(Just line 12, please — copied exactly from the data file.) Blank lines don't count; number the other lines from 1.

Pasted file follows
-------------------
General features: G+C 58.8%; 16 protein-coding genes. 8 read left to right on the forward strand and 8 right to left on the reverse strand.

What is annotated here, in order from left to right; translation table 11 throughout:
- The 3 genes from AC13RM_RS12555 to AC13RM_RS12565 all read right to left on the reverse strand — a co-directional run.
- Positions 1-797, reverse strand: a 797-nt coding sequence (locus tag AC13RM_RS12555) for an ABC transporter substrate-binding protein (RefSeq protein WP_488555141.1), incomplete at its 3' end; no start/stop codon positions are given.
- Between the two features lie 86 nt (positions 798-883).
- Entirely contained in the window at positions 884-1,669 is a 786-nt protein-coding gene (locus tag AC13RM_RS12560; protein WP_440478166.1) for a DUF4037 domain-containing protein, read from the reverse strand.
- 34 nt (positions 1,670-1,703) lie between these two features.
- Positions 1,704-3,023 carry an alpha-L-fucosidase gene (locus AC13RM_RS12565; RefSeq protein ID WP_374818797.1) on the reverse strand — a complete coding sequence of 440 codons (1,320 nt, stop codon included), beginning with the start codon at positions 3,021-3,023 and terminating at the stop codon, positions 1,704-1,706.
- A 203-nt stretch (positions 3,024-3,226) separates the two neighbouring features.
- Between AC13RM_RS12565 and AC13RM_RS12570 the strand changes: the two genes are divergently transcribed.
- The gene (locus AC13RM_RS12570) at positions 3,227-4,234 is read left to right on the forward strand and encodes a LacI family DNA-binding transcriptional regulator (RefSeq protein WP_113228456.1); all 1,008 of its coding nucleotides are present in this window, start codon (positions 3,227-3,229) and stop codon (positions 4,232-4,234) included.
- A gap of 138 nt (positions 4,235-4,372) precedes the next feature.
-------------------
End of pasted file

- A gap of 138 nt (positions 4,235-4,372) precedes the next feature.